If you’re looking for a gateway warbler, it doesn’t get much better than the Yellow-rumped. During fall and spring migration, this small songbird can be spotted in large numbers from coast to coast, and it maintains a presence on the North American continent year-round. Eye-catching and active, Yellow-rumped Warblers are relatively easy to observe and identify compared with many other species of warbler, making them a favorite of novice and experienced birders alike. Whether you’re already familiar with this species or just dipping your toes into the world of warblers, there’s plenty to know—and love—about this tough little bird. 

1.) More than 50 species of warblers can be found in North America, but the Yellow-rumped Warbler is by far the most common. In fact, the Yellow-rumped is one of the most abundant birds in all of North America. 

2.) Yellow-rumped Warblers can be found in various types of habitat across the continent, from Mexico up through Canada, but they are most at home in conifer forests, where they prefer to breed during spring and summer. In winter, they can be found in low-elevation habitats, deciduous woodlands, and mixed forests as they search for food.    

3.) Unlike most other migrant warblers, the Yellow-rumped doesn’t go far to overwinter, traveling to the southern United States, Mexico, and the Caribbean. Out west, populations of summer residents along the coast live year-round, and in the east, hearty coastal populations stick out winters as far north as New York and Connecticut.

4. Also unlike other warblers, Yellow-rumped Warblers are able to survive harsh eastern winters due to their ability to eat berries when insects and other foods might not be available. High levels of bile salts allow them to digest the wax found in the coating of berries from a variety of plants, including bayberry, juniper, wax myrtle, and poison ivy.

A drab brown, yellow, and white warbler perches on a branch eating berries upside down.
A female Yellow-rumped Warbler. Photo: Karen Brown/Audubon Photography Awards

5.) Along with Pine and Black-and-White Warblers, Yellow-rumped Warblers are one of the first signs that spring migration is ramping up. Beginning as early as March and through April, these species move northward as part of the first major wave of migrating songbirds. In the fall, they are among the last to migrate south. 

6.) If you see one Yellow-rumped Warbler, chances are good you'll see others. During spring and fall migration, these birds often forage in groups, along with other neotropical migrants such as Magnolia and Black-throated Green Warbler. During the winter months along the East Coast, flocks roam widely in search of berries for sustenance. 

7.) Yellow-rumped Warblers are talented foragers, primarily feeding on insects like grasshoppers, spiders, gnats, and caterpillars during spring and summer. They glean prey from leaves as they skulk along branches or hover in mid-air, and they frequently flycatch, sallying out from exposed limbs like a pewee. The birds can also be found on the ground in search of food.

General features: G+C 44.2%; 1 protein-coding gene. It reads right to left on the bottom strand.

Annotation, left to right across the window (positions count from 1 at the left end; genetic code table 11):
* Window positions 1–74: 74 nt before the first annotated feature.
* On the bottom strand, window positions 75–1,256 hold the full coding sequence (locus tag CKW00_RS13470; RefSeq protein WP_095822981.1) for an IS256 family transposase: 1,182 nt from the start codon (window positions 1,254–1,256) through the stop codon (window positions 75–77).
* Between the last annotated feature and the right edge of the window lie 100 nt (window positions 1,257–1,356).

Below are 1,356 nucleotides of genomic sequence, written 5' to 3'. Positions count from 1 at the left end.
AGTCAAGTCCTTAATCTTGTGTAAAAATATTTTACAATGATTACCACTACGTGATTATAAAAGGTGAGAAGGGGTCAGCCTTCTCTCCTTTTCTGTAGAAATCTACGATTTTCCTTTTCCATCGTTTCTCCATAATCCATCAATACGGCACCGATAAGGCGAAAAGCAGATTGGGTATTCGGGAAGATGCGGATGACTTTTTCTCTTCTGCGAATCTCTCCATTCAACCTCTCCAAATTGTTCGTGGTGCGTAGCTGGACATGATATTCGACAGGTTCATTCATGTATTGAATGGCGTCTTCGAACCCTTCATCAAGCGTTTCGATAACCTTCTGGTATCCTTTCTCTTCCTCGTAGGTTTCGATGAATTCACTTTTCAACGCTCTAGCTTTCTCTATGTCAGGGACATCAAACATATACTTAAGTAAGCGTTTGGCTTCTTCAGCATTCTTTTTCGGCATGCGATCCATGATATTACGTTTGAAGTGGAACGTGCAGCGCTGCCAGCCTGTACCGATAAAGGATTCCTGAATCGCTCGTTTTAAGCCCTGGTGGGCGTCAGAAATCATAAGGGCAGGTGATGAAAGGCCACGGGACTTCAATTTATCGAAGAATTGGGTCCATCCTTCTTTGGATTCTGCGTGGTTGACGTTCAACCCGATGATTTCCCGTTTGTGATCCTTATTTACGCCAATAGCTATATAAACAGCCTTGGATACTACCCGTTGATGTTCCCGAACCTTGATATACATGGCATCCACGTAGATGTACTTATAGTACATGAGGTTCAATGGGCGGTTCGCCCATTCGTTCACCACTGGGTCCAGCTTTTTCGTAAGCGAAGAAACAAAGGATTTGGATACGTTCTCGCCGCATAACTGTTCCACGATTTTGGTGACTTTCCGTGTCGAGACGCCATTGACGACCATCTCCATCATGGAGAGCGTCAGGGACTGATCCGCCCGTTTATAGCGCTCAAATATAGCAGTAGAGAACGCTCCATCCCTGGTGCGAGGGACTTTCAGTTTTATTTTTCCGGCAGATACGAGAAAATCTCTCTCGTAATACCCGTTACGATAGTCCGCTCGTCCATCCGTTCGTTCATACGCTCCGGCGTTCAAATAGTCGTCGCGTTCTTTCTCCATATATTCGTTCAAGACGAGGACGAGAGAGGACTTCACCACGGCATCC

8.) Many birds have nicknames, including timberdoodle (American Woodcock) and peep (sandpipers), but the Yellow-rumped has one of the more memorable monikers in the bird world: butterbutt. This, of course, refers to the bright yellow rump patch for which the bird is named.

A gray, black, and white warbler with a patch of bright yellow on its rump perches on a branch and looks back over its shoulder.
Yellow-rumped Warbler (Myrtle form) showing off its namesake yellow rump. Photo: Mick Thompson

9.) In 1973, the American Ornithological Society's naming committee lumped Audubon’s Warbler and Myrtle Warbler, which look similar and are known to hybridize, under the name Yellow-rumped Warbler—a name previously used by the likes of Alexander Wilson and John James Audubon in the early 1800s. Generally speaking, the Myrtle form can be found in the eastern U.S. and the Audubon in the west. 

10.) Despite being considered the same species (for now), the Myrtle and Audubon forms have some distinct differences that are most notable on males in breeding plumage. Both sport yellow rumps, armpits, and caps that contrast with their slate-colored body feathers, but the Audubon form also has a bright yellow throat and more white on its wings. The male Myrtle, meanwhile, has a white throat and distinct black mask. Females, with their brown body plumage, are harder to tell apart, but the white eyeline and heavy streaking on the Myrtle version helps to differentiate. As with most warblers, the non-breeding plumage  of both versions is much more subdued, making them tougher to quickly ID during fall migration. 

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